Wednesday April 29, 2020
By Paul BarachView our Editorial Policy
It’s easy to call warehouse and retail workers on the front lines of the COVID-19 pandemic heroes. After all, essential retail employees are putting their health at risk in order to keep goods and services available for everyone forced to shelter in place. Among these essential employees are the noble budtenders tasked to keep providing cannabis to consumers. Some of their customers desperately need a reliable supply of marijuana as medicine that treats conditions including chronic pain, mental health issues like PTSD, or auto-immune disorders. Other customers desperately need it to just stay chill and relatively sane in this crazy situation.
While keeping yourself mentally and physically healthy during this time deserves your attention, it’s also worth considering how essential workers like budtenders are doing. How is the coronavirus pandemic impacting the budtenders at your local dispensary? What safety measures are being taken to protect their health and allow them to keep serving the public? How are the stores doing financially? What steps are owners, managers, and budtenders taking to help out their employees? How are the customers treating them? PotGuide has contacted budtenders and managers in multiple states to provide a snapshot of the industry as it adapts to this new pandemic.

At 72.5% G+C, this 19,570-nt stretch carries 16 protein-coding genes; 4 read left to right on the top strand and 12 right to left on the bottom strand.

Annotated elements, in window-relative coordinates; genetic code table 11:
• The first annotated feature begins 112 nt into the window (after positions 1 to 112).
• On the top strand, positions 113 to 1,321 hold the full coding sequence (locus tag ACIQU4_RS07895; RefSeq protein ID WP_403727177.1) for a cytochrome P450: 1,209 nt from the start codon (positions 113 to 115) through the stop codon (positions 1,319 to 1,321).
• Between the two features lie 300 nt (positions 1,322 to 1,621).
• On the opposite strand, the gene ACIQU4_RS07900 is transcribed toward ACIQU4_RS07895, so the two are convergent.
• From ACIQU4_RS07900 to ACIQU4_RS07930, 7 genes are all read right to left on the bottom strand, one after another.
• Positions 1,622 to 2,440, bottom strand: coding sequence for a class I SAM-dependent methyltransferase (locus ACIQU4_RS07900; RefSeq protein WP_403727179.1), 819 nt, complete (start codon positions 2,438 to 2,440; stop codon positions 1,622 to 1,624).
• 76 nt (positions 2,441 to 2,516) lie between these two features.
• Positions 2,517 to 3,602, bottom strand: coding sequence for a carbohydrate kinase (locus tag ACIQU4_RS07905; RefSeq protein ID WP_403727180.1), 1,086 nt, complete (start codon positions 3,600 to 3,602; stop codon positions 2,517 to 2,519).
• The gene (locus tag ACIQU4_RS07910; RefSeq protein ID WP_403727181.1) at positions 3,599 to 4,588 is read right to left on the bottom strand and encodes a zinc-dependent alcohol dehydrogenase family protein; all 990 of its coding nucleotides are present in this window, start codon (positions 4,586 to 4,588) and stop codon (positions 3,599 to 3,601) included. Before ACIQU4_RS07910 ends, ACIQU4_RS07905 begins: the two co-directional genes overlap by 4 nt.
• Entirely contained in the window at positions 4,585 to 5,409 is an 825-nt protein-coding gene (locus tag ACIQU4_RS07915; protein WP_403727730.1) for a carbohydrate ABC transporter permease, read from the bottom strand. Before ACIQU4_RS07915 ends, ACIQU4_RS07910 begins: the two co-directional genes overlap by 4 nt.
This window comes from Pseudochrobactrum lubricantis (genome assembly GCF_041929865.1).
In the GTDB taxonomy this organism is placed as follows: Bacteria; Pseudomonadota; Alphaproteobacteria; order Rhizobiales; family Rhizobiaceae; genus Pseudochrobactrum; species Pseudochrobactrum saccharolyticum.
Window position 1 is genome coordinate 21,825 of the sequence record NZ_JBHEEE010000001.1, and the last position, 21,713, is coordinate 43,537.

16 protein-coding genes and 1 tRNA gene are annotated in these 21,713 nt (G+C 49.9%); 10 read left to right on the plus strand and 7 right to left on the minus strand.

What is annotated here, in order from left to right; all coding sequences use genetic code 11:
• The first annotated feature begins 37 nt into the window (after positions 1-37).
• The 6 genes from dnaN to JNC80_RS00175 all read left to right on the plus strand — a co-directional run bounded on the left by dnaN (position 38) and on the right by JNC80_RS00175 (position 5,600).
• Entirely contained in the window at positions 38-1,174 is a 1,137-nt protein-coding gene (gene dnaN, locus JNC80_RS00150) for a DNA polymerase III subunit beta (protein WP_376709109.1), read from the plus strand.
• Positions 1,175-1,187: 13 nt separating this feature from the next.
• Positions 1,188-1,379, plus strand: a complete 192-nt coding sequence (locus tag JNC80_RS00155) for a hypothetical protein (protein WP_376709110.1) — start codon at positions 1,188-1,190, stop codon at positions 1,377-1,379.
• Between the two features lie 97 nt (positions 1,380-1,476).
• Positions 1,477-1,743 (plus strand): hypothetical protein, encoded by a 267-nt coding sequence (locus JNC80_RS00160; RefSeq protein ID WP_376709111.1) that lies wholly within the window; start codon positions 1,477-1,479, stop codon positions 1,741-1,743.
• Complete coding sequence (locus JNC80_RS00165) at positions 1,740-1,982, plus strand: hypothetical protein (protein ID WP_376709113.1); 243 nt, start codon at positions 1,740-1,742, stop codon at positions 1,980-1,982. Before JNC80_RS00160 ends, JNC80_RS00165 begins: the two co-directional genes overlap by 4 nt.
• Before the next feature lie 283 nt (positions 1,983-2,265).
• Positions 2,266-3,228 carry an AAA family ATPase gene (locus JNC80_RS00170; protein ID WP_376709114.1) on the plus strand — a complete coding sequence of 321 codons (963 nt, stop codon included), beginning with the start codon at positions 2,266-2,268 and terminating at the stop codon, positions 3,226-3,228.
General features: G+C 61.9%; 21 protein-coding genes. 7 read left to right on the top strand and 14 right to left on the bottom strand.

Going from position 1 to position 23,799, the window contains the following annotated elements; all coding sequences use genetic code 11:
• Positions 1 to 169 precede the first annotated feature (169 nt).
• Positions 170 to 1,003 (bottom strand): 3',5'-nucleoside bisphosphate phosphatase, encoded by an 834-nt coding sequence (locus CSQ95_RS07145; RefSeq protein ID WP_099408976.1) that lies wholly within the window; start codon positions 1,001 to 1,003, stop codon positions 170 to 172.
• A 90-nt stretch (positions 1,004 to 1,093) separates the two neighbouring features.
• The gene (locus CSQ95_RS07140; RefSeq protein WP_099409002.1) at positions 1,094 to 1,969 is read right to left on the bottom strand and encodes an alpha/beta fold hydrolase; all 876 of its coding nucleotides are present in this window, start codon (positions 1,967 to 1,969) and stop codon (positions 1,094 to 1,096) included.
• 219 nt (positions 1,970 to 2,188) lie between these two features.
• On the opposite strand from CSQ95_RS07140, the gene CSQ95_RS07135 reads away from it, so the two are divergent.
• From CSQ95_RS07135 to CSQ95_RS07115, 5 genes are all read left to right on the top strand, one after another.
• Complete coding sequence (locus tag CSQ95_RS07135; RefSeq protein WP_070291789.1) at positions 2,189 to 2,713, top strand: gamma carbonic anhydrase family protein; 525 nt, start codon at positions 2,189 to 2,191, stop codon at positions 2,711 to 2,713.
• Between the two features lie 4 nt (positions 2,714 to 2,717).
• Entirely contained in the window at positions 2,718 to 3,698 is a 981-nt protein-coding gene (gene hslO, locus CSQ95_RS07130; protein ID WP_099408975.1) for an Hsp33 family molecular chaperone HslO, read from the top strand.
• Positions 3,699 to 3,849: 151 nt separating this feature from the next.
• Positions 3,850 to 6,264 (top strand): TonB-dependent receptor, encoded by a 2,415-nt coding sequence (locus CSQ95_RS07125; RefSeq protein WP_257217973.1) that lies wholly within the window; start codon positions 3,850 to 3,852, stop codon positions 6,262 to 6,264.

Safety Measures Being Taken at Dispensaries
Danny, a cannabis industry veteran, has been working with his budtenders to adapt to regulations and rules that can change by the day. For example, his dispensary at first offered customers curbside pickup for their online orders that could be paid with cash or debit cards. A couple of days later the Colorado governor changed the rules and stated that curbside pickup would be cash only. After some complaints by influential cannabis industry figures, that order is now back to cash and debit for now.
Like other shops, Danny’s dispensary is keeping the social distancing guidelines inside the shop. One person in the store at a time, no smelling bud, no touching product until the purchase is complete, and there’s taped boundaries on the ground that help people maintain distance where they’re standing. Mary Mart in Tacoma as well as OZ in Seattle are following the CDC guidelines, providing masks and sanitizer to their staff as well as instructing their staff to wipe down their register stations regularly.
Budtenders and Coronavirus
As for budtenders themselves, the reactions and feelings about working during this strange time have been mixed. Some left their shops, unwilling to risk their health in order to provide customers with cannabis. Others simply wanted a raise since working any position that puts one in contact with total strangers is now hazardous. Mostly, budtenders are soldiering through as well as anyone can be during this time. Each employee is different and there’s always a balance between wanting to work and financially having to work despite the risks during this time. Danny’s trying to take care of his budtenders as much as possible with more breaks, more samples, and free lunches. Other managers are trying to morally support their budtenders as much as they can.